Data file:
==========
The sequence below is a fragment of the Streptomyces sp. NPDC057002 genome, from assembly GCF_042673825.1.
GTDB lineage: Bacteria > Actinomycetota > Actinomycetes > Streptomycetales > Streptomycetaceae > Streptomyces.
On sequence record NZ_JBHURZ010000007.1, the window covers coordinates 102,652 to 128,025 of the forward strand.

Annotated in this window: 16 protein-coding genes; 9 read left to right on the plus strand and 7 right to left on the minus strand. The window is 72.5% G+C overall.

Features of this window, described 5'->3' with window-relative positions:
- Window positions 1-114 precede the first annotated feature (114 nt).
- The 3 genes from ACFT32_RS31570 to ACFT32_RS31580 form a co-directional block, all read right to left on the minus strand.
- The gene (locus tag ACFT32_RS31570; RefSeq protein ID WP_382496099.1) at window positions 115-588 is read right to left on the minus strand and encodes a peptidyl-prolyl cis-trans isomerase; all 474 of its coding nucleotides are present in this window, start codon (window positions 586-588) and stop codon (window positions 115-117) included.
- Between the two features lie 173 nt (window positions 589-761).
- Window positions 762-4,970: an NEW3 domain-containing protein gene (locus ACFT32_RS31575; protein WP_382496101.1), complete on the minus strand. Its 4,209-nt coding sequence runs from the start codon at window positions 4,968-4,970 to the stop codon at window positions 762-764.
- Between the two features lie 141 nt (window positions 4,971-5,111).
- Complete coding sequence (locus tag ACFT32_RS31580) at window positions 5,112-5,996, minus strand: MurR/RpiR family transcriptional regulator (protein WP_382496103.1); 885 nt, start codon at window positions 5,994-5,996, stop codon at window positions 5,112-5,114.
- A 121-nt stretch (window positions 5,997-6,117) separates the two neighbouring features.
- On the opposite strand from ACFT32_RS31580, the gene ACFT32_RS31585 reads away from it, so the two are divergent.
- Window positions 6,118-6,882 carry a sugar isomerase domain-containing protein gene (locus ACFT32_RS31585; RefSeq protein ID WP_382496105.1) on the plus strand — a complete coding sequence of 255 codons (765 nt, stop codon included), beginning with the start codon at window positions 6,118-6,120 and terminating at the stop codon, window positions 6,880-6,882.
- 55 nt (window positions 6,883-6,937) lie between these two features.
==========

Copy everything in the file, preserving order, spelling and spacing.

The sequence below is a fragment of the Streptomyces sp. NPDC057002 genome, from assembly GCF_042673825.1.
GTDB lineage: Bacteria > Actinomycetota > Actinomycetes > Streptomycetales > Streptomycetaceae > Streptomyces.
On sequence record NZ_JBHURZ010000007.1, the window covers coordinates 102,652 to 128,025 of the forward strand.

Annotated in this window: 16 protein-coding genes; 9 read left to right on the plus strand and 7 right to left on the minus strand. The window is 72.5% G+C overall.

Features of this window, described 5'->3' with window-relative positions:
- Window positions 1-114 precede the first annotated feature (114 nt).
- The 3 genes from ACFT32_RS31570 to ACFT32_RS31580 form a co-directional block, all read right to left on the minus strand.
- The gene (locus tag ACFT32_RS31570; RefSeq protein ID WP_382496099.1) at window positions 115-588 is read right to left on the minus strand and encodes a peptidyl-prolyl cis-trans isomerase; all 474 of its coding nucleotides are present in this window, start codon (window positions 586-588) and stop codon (window positions 115-117) included.
- Between the two features lie 173 nt (window positions 589-761).
- Window positions 762-4,970: an NEW3 domain-containing protein gene (locus ACFT32_RS31575; protein WP_382496101.1), complete on the minus strand. Its 4,209-nt coding sequence runs from the start codon at window positions 4,968-4,970 to the stop codon at window positions 762-764.
- Between the two features lie 141 nt (window positions 4,971-5,111).
- Complete coding sequence (locus tag ACFT32_RS31580) at window positions 5,112-5,996, minus strand: MurR/RpiR family transcriptional regulator (protein WP_382496103.1); 885 nt, start codon at window positions 5,994-5,996, stop codon at window positions 5,112-5,114.
- A 121-nt stretch (window positions 5,997-6,117) separates the two neighbouring features.
- On the opposite strand from ACFT32_RS31580, the gene ACFT32_RS31585 reads away from it, so the two are divergent.
- Window positions 6,118-6,882 carry a sugar isomerase domain-containing protein gene (locus ACFT32_RS31585; RefSeq protein ID WP_382496105.1) on the plus strand — a complete coding sequence of 255 codons (765 nt, stop codon included), beginning with the start codon at window positions 6,118-6,120 and terminating at the stop codon, window positions 6,880-6,882.
- 55 nt (window positions 6,883-6,937) lie between these two features.